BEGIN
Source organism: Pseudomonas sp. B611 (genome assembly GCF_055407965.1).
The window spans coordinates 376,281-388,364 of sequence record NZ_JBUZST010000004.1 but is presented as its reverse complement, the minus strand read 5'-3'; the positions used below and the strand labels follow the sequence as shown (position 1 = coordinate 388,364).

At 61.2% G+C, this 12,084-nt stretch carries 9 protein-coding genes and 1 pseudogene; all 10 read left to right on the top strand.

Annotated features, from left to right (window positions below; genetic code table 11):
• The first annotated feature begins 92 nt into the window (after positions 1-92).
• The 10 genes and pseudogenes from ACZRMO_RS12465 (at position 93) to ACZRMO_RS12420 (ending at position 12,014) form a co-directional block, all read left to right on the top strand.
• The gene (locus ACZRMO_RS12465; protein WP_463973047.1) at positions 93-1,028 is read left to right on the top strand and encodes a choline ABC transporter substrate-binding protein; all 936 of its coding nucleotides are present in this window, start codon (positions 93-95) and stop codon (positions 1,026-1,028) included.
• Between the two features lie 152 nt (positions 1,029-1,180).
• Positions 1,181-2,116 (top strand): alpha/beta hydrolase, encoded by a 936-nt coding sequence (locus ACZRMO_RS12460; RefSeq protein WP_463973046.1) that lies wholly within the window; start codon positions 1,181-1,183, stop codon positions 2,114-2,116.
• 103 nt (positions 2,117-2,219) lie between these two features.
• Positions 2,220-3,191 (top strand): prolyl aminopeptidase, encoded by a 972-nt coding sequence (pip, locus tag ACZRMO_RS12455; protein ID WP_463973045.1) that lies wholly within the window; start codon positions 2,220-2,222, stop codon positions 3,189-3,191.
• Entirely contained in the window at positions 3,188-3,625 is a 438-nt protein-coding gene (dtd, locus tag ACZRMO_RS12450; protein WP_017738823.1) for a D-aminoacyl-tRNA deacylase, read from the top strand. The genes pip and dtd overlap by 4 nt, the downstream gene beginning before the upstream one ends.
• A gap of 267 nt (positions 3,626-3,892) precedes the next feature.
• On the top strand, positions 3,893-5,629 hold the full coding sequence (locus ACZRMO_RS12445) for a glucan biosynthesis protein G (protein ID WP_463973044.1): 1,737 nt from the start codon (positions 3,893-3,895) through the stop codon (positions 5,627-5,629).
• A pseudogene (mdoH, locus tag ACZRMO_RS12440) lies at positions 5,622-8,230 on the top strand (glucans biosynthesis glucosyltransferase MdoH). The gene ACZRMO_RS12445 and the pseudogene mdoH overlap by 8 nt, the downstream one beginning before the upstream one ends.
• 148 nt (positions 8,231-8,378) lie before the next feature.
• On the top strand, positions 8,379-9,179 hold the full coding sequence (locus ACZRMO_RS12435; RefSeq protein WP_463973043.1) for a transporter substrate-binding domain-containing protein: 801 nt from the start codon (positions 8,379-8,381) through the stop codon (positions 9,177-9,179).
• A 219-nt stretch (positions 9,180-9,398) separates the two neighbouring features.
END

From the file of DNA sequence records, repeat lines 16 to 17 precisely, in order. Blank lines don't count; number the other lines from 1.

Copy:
• 148 nt (positions 8,231-8,378) lie before the next feature.
• On the top strand, positions 8,379-9,179 hold the full coding sequence (locus ACZRMO_RS12435; RefSeq protein WP_463973043.1) for a transporter substrate-binding domain-containing protein: 801 nt from the start codon (positions 8,379-8,381) through the stop codon (positions 9,177-9,179).